Local organizations have created a number of free resources available for cooling off and staying hydrated.
One of Phoenix’s most well-known characteristics is also one if its most fatal: the heat.
Last year alone, over 830 deaths in the state were linked to extreme heat—over half of which were in Maricopa County—according to a report on heat-caused and heat-related deaths by the Arizona Department of Health Services.
The number is a sharp increase from 2019, when 443 people in the state died due to exposure to excessive natural heat, and more than double the number of heat related and heat-caused deaths that occured on any given year in the past decade.
But heat-related deaths are preventable, and local organizations have created a number of free resources available for cooling off and staying hydrated.
Maricopa County‘s Heat Relief Network
Over the last few years, Maricopa County has implemented “Hydration Stations” across the Phoenix area. Known as the Heat Relief Network, this regional partnership between “municipalities, nonprofit organizations, the faith-based community, and businesses” began in 2005, after the county reported 35 heat-related deaths in a nine-day period.
Since its inception, over 350 agencies, departments, and organizations have joined the Heat Relief Network, acting as both heat relief stations and donation collection sites to aid the coalition in its efforts to reduce the number of deaths caused by extreme heat.
To help people find the hydration station sites, the Maricopa Association of Governments has a website that details every site’s purpose and locations in operation. An interactive map has also been developed to help those looking for heat relief find it quickly.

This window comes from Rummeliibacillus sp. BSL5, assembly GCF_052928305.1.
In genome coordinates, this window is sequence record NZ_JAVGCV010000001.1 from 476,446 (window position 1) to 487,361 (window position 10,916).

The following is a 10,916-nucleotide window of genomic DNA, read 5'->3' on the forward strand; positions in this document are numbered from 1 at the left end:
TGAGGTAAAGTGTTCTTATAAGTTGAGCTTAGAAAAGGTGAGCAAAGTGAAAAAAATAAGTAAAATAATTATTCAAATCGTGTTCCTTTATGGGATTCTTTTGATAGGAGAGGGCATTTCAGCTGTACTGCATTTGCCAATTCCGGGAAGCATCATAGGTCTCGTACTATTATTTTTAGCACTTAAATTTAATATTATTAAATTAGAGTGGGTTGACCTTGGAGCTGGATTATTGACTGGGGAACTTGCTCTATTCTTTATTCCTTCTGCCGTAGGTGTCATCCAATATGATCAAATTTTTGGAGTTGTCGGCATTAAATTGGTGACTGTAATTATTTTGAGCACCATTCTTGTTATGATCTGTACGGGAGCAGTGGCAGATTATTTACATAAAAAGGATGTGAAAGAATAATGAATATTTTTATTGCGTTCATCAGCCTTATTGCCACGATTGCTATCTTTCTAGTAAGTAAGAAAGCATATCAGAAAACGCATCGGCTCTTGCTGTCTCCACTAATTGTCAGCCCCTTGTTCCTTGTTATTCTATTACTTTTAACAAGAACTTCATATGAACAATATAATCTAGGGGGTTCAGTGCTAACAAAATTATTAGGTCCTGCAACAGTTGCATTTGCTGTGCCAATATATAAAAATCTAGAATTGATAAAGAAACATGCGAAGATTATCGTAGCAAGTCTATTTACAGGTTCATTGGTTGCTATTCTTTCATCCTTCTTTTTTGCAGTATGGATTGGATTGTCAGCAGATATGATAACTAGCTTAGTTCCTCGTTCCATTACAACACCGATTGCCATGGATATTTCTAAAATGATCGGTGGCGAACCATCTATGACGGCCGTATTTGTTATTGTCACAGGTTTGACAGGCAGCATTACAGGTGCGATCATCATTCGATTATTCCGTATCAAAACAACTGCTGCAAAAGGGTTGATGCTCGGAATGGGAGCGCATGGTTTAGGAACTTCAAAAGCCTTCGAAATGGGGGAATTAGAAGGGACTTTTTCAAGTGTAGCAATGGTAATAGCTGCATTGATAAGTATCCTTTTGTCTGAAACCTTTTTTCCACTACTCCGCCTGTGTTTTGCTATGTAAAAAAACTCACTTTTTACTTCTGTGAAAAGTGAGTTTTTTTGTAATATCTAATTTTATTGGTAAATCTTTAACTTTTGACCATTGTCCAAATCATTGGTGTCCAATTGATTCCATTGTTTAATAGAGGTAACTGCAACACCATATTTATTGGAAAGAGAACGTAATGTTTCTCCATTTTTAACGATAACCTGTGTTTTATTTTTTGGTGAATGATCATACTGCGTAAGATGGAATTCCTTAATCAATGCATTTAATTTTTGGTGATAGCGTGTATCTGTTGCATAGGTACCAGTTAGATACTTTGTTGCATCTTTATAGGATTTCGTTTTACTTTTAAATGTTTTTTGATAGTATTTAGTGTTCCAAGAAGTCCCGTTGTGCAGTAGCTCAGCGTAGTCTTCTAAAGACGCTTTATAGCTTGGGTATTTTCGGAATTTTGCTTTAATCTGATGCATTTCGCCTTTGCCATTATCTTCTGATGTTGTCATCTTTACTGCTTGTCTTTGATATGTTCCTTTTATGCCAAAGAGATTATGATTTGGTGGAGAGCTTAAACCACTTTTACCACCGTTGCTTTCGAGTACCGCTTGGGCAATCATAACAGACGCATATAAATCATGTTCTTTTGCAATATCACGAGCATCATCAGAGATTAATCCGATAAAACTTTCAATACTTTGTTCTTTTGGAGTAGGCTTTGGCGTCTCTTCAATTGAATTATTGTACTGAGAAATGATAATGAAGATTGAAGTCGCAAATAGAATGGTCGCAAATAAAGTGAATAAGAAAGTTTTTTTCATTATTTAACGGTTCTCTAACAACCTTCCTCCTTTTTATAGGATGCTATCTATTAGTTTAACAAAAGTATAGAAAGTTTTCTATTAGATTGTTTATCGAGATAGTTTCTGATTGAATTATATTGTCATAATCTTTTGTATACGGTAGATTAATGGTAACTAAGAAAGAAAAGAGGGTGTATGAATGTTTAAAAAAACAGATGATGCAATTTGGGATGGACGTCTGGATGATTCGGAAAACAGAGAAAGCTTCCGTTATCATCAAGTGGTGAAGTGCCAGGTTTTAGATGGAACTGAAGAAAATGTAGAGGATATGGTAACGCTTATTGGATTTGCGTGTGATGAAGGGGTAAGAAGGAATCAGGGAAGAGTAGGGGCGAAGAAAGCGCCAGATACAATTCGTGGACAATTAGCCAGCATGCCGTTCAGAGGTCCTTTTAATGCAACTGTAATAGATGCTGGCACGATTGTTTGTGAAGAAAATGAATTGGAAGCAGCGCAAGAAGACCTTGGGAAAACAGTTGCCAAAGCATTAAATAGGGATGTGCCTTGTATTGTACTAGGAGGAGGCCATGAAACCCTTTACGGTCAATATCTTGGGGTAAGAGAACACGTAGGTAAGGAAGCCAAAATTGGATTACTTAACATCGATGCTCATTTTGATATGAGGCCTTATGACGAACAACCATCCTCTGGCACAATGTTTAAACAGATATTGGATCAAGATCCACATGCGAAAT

Follow the map to stay alert on stations near you.
Expanding Offerings of Aid
Establishments like NourishPHX, a food bank located at 9th Ave. and Buchanan Street, now integrate hydration offerings in addition to their original mission of eliminating food insecurity within their community.
On most mornings, NourishPHX is filled from when they open their doors at 9 a.m. until they close at noon, with people from all around Phoenix looking for assistance. Whether they are hoping for a week’s worth of groceries, or just need some water and a place to cool down, NourishPHX seeks to provide relief.
One of the many downtown Phoenix Heat Relief Network partners is a senior citizen center that doubles as a community watering hole in the afternoon. The Justa Center, located at West Jefferson Street and Tenth Avenue, allows anyone to go in, rehydrate, and cool off in the air-conditioned building. Water is provided, along with many fans, tables, chairs, and reading material.
New Life Church drops off prepackaged lunches to those who use the Justa Center as a refuge from the UV rays, as well as other hydration locations.
Extreme Measure for Extreme Heat
When the National Weather Service issues extreme heat warnings, Extreme Heat Relief Stations are implemented. Once things get extreme, The Salvation Army takes over from there: with numerous locations that act as daily hydration stations, they transform into relief stations when a heat warning is introduced. This experience is described as even more in-depth with the type of care offered, as dogs are even welcome during those designated times.